Hard inquiries occur when a potential creditor assesses your credit before deciding whether or not to extend a credit product to you. It must be noted that hard inquiries do not count as derogatory marks at all times.
Also, multiple hard inquiries within a short period of time damage your credit score. So, while one hard inquiry might not be detrimental, many conducted over a short period can negatively impact your credit.
If the inquiries are of the same type, they usually count as a single inquiry and don’t have much of an effect.
Hard inquiries remain on credit reports for two years.
8. Student loan delinquency or default
Being 30 days late on private student loan payments, or 90 days in the case of federal student loans, causes the late payment to show up on your credit report.
Late payment of student loans stays on your credit report for seven years.
If you cannot make payments for an item as agreed, the creditor can show up and repossess it. There is usually no legal obligation on their part to give you prior notice.
A derogatory mark of this nature stays on your credit report for seven years following the date the account was first reported overdue.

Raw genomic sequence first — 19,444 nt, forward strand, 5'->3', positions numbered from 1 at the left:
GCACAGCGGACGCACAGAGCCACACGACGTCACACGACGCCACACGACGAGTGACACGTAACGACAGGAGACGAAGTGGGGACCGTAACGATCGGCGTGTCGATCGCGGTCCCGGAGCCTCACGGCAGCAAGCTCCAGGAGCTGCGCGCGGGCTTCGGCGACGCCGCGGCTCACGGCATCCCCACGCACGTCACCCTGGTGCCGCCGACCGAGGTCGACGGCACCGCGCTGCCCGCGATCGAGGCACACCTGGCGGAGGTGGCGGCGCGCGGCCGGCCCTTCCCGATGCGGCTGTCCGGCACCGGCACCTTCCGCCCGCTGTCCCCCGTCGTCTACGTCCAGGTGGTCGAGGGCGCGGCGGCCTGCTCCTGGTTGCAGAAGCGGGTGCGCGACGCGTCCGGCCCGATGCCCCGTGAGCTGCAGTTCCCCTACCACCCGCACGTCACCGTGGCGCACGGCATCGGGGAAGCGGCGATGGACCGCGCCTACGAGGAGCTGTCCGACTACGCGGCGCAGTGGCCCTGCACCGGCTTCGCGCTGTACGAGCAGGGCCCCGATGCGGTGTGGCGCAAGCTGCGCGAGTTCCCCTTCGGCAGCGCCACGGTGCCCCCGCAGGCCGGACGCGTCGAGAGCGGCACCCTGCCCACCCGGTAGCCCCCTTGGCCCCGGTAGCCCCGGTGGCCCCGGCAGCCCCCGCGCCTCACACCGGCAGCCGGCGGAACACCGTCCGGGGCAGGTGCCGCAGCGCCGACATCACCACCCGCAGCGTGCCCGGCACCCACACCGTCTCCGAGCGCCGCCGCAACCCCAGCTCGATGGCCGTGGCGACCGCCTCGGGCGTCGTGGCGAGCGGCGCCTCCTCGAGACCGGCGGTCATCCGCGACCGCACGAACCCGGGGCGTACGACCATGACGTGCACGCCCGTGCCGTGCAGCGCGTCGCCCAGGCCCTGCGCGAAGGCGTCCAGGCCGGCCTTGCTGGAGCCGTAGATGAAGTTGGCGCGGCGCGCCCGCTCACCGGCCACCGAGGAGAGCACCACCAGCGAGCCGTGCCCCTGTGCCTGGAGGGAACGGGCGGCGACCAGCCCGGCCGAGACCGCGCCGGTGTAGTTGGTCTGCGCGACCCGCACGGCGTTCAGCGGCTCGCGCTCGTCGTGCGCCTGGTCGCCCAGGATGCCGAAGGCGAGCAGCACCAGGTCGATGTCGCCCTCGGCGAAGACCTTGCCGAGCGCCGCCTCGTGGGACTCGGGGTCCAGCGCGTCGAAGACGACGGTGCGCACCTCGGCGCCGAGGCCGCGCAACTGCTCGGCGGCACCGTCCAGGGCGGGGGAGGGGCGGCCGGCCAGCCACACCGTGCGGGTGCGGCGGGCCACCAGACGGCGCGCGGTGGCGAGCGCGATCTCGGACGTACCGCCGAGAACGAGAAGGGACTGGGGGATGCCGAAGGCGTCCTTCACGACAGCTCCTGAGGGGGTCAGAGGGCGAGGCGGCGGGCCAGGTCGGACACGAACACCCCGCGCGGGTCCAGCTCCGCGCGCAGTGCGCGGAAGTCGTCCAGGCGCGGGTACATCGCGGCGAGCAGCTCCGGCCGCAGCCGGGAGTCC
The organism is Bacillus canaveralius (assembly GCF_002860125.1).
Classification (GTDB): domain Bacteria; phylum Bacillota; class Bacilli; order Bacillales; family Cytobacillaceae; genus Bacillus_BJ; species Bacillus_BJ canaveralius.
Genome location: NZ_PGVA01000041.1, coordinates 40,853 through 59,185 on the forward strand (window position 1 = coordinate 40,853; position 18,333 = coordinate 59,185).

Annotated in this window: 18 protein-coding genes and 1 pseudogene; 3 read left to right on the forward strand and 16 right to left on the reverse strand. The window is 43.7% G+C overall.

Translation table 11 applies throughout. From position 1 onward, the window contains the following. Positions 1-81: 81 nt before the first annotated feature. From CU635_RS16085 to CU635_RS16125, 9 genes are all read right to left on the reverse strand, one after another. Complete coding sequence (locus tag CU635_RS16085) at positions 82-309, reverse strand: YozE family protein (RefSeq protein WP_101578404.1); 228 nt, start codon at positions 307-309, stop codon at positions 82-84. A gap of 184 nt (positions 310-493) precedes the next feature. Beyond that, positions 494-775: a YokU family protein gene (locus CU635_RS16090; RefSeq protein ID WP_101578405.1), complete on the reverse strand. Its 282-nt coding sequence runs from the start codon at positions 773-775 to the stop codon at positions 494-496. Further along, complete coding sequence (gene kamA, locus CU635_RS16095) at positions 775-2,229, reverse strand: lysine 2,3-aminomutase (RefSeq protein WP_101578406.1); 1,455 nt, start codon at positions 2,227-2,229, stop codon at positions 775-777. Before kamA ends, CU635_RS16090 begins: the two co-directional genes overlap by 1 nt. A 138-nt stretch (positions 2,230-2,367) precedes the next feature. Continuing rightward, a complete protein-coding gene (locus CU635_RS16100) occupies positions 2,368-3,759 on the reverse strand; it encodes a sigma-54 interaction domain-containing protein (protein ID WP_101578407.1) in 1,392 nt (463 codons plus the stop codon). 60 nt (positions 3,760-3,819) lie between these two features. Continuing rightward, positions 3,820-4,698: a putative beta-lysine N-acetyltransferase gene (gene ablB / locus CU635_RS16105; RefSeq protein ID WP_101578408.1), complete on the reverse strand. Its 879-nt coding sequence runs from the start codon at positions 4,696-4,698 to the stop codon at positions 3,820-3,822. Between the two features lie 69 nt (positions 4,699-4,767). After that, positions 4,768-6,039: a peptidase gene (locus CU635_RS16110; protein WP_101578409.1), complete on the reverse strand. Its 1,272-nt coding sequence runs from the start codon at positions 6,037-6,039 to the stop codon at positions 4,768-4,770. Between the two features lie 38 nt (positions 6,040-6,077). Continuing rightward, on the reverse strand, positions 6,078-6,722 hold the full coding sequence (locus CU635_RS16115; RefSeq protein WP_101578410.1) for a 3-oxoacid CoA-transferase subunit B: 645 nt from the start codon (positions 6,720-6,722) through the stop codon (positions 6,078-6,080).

Failure to make payments on your house might prompt the bank to seize it. If this occurs, the credit bureaus will be notified of the foreclosure.
The foreclosure will remain on your credit report for seven years.
11. Civil judgment
Sometimes, you can wind up on the wrong side of the judgment in a civil lawsuit. The judgment might require you to pay debt or damages, and such a requirement can show up on your credit report.
A paid civil judgment can remain on your credit report for seven years after the date the judgment was filed. For an unpaid civil judgment, the 7-year time frame might be renewed depending on local laws.
It’s worthy of note that as of April 2018, the three major credit reporting agencies had removed all civil judgments from credit reports.
12. Tax lien
Failure to pay your taxes might prompt the federal government to try and collect the debt. One way to do this is by placing its “lien” against your property. A paid tax lien typically stays on credit reports for seven years following the original filing date, whereas an unpaid tax lien can remain indefinitely.
However, by April 2018, the three major credit reporting agencies also removed tax liens from credit reports due to inaccurate reporting.
13. Other derogatory marks
The Federal Credit Reporting Act clearly states that “any other adverse item of information, other than records of convictions of crimes,” remain on credit reports for seven years. This umbrella provision for every other kind of derogatory mark might not be significant enough to be identified separately.
If any derogatory mark on your credit report is erroneous, you have the right to dispute it and have it removed from your credit report. However, if they are not mistakes, you have no option other than to let them age off. Thankfully, as mentioned earlier, the negative impact of these derogatory items lessens with time.